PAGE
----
Marty DiBergi: Do you feel that playing rock 'n' roll music keeps you a child? That is, keeps you in a state of arrested development?
Derek Smalls: No. No. No. I feel it's like, it's more like going, going to a, a national park or something. And there's, you know, they preserve the moose. And that's, that's my childhood up there on stage. That moose, you know.
Marty DiBergi: So when you're playing you feel like a preserved moose on stage?
Derek Smalls: Yeah.
There are so many great one-liners in this film, but I'm still trying to understand why this one is sticking out to me as of late. Maybe it's because of the allure of playing rock & roll music; the pseudo-suspended state of adolescence that comes with it. Yet the image of Derek Smalls, complete with a bushy beard, as a preserved moose cracks me up. Joking aside, it makes me wonder what really gets preserved for posterity.
I've long argued that the most endearing aspect of This is Spinal Tap is that, despite all the funny stuff, it's a serious look at being in a band that's in it for the long run. As the "rockumentary" shows, despite internal conflict, misunderstanding record companies, savage critiques, a never-ending string of drummers and so on, Spinal Tap keeps going. Most bands don't last that long, especially goofball metal bands.
Spinal Tap's songs, like "Stonehenge," "Big Bottom" and "Hell Hole," are funny, but not flimsy. Even though they are parodies of late-'70s, early-'80s hair metal, I prefer them because they are meant to be funny. Yet so many "serious" hair metal bands thought they were making really great music. I think that's even funnier, but I can't take them seriously at all.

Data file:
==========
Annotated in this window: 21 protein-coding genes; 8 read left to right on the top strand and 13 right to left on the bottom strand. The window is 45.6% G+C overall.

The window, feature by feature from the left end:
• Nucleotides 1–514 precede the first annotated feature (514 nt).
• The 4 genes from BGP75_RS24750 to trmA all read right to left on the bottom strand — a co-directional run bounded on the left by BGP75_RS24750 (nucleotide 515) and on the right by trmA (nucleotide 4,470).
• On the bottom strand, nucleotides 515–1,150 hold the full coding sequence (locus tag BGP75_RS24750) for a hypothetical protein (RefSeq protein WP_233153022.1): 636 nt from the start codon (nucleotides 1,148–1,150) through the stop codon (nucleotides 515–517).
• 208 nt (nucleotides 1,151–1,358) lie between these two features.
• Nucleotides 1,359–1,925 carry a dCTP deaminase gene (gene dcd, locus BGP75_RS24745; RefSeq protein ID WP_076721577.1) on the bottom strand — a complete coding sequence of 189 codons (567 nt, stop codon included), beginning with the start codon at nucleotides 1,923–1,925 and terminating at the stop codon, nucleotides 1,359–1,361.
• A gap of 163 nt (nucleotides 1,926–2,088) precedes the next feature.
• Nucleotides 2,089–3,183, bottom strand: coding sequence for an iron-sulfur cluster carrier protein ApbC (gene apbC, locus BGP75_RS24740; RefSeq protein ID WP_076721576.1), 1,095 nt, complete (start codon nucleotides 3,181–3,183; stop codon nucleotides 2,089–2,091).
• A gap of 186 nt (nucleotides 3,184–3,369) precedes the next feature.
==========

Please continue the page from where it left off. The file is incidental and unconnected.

Looking at old videos of bands like Poison, Cinderella, Bon Jovi and White Lion, I can understand why I enjoyed watching them back in the day. However, they drip with the polished sleaze of '80s hair metal with very little more to offer. Hearing the songs again, I still enjoy a number of them on various different levels, but there are so many others that I can't take seriously. For every "Don't Know What You've Got 'til it's Gone" and "Jump," there are songs like "Talk Dirty to Me" or "Heaven."
For a child of the '80s who would have not understood the Replacements or Husker Du back when they were around, Nirvana was the right band at the right time. Hair metal was long past its prime and Nirvana blew it out of the water. While that's the general meaning, I must admit that I didn't have a complete change of heart once "Smells Like Teen Spirit" hit the airwaves. Over the course of hearing the song over and over again, along with their following radio singles (especially "Come As You Are"), I slowly warmed up to Nirvana. Once I "got" them, there was no turning back. This is still true to this day.